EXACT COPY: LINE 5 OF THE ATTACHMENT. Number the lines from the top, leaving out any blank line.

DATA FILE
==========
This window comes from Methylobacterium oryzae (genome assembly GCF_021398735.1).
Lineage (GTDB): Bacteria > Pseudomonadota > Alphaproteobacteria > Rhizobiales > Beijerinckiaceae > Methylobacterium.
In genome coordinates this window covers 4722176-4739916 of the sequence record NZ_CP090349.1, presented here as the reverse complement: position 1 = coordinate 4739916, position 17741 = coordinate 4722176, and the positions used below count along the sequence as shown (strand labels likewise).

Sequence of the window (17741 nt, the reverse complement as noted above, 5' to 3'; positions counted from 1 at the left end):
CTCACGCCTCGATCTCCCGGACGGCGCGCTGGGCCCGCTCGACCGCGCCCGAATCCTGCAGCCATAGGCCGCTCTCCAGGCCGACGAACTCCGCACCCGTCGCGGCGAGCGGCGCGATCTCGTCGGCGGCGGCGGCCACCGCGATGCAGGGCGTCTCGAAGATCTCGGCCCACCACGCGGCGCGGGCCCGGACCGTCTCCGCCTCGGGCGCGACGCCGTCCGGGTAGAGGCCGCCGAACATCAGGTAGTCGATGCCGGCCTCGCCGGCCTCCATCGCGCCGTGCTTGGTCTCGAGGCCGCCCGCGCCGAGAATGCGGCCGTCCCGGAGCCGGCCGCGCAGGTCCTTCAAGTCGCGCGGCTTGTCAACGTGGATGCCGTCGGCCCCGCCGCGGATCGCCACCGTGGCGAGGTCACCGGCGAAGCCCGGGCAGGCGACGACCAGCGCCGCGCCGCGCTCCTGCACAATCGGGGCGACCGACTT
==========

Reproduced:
CTCACGCCTCGATCTCCCGGACGGCGCGCTGGGCCCGCTCGACCGCGCCCGAATCCTGCAGCCATAGGCCGCTCTCCAGGCCGACGAACTCCGCACCCGTCGCGGCGAGCGGCGCGATCTCGTCGGCGGCGGCGGCCACCGCGATGCAGGGCGTCTCGAAGATCTCGGCCCACCACGCGGCGCGGGCCCGGACCGTCTCCGCCTCGGGCGCGACGCCGTCCGGGTAGAGGCCGCCGAACATCAGGTAGTCGATGCCGGCCTCGCCGGCCTCCATCGCGCCGTGCTTGGTCTCGAGGCCGCCCGCGCCGAGAATGCGGCCGTCCCGGAGCCGGCCGCGCAGGTCCTTCAAGTCGCGCGGCTTGTCAACGTGGATGCCGTCGGCCCCGCCGCGGATCGCCACCGTGGCGAGGTCACCGGCGAAGCCCGGGCAGGCGACGACCAGCGCCGCGCCGCGCTCCTGCACAATCGGGGCGACCGACTT